Investing in the Arab Spring: Libya

Of all the countries that have come through the Arab Spring, Libya may have had the hardest journey – and, with Colonel Gadaffi having only met his end in recent weeks, faces the most uncertain future. However, fund managers believe that the country could also offer outsize returns for those willing to gamble on a successful transition towards democracy.

A closed economy until the revolution, the Libyan government has inherited huge foreign assets, estimated by the International Institute of Finance to stand at around $110bn, or roughly three times its projected GDP for 2011.

The ability of any new government to put this money into reconstruction – along with the desire of western energy firms to return to Libya’s rich oil and gas fields – provides encouragement to investors.

“The fact Libya’s been such a closed market makes it very interesting”, said Rami Sidani, head of Middle East and Africa at Schroders. “It has these huge surpluses, but nothing has been spent in the country - it’s so poorly invested. Accordingly, it presents massive opportunities”.

“It’s not going to happen tomorrow, of course – there is still plenty of work to do in terms of taking weapons off the street”, he added: “But Libya will be a growth story – it will attract a lot of FDI, especially in the oil and gas sector, from Europe and the Gulf”.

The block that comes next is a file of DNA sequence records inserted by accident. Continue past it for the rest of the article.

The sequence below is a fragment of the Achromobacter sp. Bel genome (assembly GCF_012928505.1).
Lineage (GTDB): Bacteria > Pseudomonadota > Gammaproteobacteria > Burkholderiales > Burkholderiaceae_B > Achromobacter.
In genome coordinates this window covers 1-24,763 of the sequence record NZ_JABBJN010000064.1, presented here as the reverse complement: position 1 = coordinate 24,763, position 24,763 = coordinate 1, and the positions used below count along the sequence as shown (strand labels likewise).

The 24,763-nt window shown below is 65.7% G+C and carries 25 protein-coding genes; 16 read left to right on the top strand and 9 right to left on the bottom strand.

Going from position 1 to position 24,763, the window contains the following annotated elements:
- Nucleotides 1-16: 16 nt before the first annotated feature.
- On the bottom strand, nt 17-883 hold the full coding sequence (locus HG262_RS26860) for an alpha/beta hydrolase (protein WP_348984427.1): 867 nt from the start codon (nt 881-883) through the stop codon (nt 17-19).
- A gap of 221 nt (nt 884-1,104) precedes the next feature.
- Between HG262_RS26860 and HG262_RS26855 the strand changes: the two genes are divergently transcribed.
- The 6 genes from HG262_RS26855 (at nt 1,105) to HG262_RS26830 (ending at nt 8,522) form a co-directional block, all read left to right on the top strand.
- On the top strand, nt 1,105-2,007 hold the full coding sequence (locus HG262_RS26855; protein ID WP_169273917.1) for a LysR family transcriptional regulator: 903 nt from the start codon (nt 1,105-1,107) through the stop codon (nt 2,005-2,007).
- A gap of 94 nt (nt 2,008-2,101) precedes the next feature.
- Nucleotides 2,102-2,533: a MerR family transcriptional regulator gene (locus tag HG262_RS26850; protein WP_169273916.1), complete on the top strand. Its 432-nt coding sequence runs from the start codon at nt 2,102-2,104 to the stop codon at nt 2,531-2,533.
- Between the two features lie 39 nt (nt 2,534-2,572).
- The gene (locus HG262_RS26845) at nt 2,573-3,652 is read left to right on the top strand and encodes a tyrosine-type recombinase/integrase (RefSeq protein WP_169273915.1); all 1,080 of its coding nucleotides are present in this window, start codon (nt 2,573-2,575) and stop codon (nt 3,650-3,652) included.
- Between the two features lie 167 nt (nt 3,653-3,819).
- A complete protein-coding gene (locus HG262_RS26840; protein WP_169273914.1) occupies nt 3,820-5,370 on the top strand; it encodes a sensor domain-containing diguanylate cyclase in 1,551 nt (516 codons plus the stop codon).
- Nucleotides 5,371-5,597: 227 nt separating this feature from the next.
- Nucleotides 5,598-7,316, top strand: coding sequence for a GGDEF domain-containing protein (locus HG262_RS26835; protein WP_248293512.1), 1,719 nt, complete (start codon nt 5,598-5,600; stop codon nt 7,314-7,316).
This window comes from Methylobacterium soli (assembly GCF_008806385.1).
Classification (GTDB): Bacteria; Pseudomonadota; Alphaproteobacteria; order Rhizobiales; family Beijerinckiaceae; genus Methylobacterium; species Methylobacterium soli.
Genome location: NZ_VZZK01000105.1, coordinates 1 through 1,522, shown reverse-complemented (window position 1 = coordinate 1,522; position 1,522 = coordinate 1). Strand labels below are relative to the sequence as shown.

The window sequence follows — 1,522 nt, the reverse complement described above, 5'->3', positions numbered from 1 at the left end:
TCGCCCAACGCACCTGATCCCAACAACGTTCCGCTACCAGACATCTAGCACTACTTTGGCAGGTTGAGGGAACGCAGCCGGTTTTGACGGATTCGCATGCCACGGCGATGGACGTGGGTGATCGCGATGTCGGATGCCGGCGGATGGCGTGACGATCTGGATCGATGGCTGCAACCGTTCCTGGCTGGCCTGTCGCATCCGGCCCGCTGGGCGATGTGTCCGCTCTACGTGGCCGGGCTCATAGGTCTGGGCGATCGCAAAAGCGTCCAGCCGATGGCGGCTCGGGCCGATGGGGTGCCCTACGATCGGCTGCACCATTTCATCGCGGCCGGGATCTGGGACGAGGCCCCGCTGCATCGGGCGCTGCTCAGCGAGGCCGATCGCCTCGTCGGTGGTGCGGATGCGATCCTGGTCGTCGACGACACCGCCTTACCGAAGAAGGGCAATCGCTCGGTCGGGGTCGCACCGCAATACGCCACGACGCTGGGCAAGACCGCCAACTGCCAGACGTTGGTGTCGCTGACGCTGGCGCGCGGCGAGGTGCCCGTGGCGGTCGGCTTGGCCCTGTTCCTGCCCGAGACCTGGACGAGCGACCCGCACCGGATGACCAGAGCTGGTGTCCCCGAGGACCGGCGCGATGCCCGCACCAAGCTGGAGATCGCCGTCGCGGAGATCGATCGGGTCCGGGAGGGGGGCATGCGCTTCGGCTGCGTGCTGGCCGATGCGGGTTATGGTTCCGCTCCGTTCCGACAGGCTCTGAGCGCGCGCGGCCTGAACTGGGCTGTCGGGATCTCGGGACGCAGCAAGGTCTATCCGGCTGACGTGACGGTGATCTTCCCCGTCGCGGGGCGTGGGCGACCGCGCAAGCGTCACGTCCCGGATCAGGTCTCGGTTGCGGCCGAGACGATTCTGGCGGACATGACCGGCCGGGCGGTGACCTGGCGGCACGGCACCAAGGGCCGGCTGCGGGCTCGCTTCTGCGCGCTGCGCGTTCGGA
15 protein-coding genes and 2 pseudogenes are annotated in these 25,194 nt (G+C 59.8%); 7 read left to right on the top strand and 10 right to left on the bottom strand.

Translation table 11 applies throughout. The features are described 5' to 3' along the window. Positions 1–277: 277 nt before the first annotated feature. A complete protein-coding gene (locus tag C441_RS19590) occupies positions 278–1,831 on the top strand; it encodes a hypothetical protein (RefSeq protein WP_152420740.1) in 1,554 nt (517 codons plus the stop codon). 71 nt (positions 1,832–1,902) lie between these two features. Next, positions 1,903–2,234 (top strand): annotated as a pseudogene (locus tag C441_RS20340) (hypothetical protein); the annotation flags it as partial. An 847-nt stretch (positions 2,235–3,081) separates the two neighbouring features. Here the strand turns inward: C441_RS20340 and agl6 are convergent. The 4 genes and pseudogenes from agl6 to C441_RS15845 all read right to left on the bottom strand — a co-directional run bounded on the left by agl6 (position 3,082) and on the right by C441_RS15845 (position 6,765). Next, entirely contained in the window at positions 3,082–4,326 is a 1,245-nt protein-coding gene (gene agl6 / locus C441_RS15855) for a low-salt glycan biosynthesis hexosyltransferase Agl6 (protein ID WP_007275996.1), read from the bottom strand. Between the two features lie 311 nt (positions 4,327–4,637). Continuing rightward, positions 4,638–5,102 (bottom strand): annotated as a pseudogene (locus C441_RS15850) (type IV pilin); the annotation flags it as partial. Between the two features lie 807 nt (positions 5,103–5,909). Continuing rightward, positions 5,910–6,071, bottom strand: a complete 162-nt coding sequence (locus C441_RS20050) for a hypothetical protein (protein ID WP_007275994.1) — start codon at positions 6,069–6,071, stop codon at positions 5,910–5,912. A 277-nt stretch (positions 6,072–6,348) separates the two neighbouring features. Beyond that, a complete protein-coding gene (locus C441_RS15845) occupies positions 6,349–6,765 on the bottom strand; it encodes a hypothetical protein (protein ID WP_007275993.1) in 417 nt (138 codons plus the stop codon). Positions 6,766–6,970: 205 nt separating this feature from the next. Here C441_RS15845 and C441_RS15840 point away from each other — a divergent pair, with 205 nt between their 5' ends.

Daniel Litvin, director of C-Resource, a political risk consultancy, agreed there is a chance we will see further privatisation in Libya’s energy sector.

“The country needs a lot of infrastructure to be reconstructed, and a lot of cash needs to be raised for education, social welfare etc”, he said. “For any oil and gas-rich country, one way to fund these activities is by opening up oil and gas exploration and production even more to private firms”.

However, he also warned that big inflows into oil and gas could disturb the delicate post-war ethnic equilibrium in Libya: “The question becomes, who gets revenue from it.”

At BarCap, chief MENA economist Alia Moubayed  said that the story in Libya will not just be about oil and gas.

“Besides social infrastructure, attention will turn to the more hardcore physical infrastructure – telecoms, roads, housing”, she said. “Libya could become a huge construction site.”

 Investment in tourism could even become viable, she said, “if the right framework for the sector is set up, given its natural environment and cultural heritage”.

(Source: Financial News)

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